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james blake. damn.

remember this?

now, see this.

it's the first thing i saw when i arrived at ars electronica at 9pm on Friday night. yes, that's james blake. here's how it played out

act 1: lauren freaks out.

act 2: lauren dances for over an hour with a massive grin on her face.

act 3: lauren even talks to james, who is stupidly lovely and a bloody genius.

act 4 (fade to black - at 4:30am): lauren claims bragging rights to her friends in australia about it.

james blake closeweb


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sound appropriating space

Opening Sound Space / Rupert Huber

last night i was an interesting night for thinking about the use of sound to appropriate space.

it started with a series of performances for listening spaces, as part of the sound art program at ars electronica. of course i missed the first set trying to find something to eat without meat in it. which i'm still cross about - it included a perfomance of luigi nono's la fabrica illuminata, which i only just heard about last week (thanks huw!).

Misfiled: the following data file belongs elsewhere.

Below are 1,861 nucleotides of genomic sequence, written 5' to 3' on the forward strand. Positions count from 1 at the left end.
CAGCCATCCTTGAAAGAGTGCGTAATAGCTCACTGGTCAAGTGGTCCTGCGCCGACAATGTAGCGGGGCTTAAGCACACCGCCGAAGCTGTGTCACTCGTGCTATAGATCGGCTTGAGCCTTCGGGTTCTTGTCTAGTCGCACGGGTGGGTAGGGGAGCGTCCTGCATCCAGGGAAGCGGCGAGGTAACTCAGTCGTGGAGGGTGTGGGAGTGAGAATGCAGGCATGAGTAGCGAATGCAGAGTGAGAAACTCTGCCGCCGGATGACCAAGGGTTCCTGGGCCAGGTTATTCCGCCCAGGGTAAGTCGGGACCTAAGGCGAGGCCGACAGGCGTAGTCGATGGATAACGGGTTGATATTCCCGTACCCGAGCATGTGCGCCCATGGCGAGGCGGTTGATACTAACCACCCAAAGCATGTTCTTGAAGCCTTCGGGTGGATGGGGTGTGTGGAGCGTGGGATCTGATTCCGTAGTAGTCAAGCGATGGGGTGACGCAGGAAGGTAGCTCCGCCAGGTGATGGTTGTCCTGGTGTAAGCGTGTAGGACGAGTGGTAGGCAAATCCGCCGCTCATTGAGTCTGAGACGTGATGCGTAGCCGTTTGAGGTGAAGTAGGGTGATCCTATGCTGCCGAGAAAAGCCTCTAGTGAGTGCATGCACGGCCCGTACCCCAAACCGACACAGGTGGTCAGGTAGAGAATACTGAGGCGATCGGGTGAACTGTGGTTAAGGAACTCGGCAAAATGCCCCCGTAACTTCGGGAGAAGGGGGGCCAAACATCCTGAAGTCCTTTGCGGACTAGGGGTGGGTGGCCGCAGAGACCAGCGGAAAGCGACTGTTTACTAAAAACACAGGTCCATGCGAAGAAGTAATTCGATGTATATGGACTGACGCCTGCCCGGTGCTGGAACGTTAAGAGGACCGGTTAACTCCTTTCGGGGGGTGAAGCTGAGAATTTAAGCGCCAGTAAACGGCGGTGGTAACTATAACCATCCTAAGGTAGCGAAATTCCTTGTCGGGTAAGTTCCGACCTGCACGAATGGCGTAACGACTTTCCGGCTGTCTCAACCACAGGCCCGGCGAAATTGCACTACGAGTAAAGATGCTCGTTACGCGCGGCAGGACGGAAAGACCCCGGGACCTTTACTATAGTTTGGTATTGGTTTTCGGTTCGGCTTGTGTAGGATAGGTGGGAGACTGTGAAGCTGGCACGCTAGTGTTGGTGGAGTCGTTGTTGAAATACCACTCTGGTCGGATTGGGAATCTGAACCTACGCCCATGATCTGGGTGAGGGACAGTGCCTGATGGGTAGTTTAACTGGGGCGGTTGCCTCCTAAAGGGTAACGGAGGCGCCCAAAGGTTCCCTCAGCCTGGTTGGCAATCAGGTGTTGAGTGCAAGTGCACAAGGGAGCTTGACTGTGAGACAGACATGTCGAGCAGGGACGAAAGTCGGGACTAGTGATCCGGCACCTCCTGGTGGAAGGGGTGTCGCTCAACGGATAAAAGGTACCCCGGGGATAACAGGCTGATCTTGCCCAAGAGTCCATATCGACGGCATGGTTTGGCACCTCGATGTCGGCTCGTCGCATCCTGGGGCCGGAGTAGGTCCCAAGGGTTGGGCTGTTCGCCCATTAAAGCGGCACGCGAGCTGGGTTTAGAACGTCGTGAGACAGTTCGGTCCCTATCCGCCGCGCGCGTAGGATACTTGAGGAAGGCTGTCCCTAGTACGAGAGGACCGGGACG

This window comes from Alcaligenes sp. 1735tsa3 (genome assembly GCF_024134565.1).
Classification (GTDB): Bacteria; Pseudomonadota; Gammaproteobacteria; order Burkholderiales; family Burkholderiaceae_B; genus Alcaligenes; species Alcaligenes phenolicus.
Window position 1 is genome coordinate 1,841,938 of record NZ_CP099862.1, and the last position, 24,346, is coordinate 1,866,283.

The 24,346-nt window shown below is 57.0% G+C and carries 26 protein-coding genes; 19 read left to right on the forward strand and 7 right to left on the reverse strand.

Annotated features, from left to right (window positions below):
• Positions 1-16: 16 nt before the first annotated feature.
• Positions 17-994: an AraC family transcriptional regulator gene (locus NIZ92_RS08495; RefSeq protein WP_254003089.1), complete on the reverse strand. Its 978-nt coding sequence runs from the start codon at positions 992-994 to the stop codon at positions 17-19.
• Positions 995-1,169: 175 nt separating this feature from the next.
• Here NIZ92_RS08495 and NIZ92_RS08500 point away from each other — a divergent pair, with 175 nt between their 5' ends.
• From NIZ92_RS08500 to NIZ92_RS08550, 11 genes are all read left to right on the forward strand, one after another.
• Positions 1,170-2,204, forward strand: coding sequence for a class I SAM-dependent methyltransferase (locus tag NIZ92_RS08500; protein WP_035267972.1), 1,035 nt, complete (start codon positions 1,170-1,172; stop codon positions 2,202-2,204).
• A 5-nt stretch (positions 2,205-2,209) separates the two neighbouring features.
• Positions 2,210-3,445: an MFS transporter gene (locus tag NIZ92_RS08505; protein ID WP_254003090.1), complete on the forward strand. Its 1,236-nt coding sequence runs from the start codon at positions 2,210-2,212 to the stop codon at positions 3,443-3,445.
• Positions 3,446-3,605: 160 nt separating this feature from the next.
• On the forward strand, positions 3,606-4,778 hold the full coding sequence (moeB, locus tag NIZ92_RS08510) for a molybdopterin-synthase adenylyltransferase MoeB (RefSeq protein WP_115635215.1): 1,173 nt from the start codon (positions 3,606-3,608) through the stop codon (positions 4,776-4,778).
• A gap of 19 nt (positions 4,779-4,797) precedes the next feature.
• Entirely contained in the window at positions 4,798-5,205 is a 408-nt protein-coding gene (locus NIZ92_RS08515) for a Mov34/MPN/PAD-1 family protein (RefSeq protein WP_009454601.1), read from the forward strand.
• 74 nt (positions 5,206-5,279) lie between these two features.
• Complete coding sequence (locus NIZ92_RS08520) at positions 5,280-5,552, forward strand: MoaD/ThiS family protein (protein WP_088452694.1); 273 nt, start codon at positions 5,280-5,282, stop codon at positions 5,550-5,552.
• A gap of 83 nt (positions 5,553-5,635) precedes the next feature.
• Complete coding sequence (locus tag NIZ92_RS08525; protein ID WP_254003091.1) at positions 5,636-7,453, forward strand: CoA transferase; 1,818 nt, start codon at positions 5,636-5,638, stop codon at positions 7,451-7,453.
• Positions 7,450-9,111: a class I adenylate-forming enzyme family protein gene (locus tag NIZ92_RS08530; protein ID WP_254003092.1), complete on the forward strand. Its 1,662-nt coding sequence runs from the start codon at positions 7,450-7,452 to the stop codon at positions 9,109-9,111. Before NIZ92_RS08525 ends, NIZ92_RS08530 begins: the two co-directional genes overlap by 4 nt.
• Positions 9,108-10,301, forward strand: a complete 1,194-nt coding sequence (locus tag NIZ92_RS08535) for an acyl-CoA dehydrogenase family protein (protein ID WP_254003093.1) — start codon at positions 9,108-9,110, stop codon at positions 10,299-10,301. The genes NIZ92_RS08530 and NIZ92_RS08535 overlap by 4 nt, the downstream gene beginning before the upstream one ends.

but, after that i saw/experienced some brilliant works - two by arvo pärt that took place in a room where there is a water-based sound-wave visualisation work. both works, at either end of a long warehouse space, influenced the play of light onto a wall from the shimmering water. the light and water articulated the acoustic resonance of the music in terms of the space - it was perfect. for the first work i watched the performers and the space, for the second, just the space.

after that, we all went outside to listen to another work, in the 'public' space. it was amazing and shocking for me to see immediately that being 'outside' in 'public', all prior codes of music listening etiquette went out the window. people were walking around, drinking beer and eating, i was tweeting about it, people were talking, facing all kinds of directions and there was hardly any 'attention'. there was no 'performer' as such, although the context was still within the frame of this series of sound perfomances.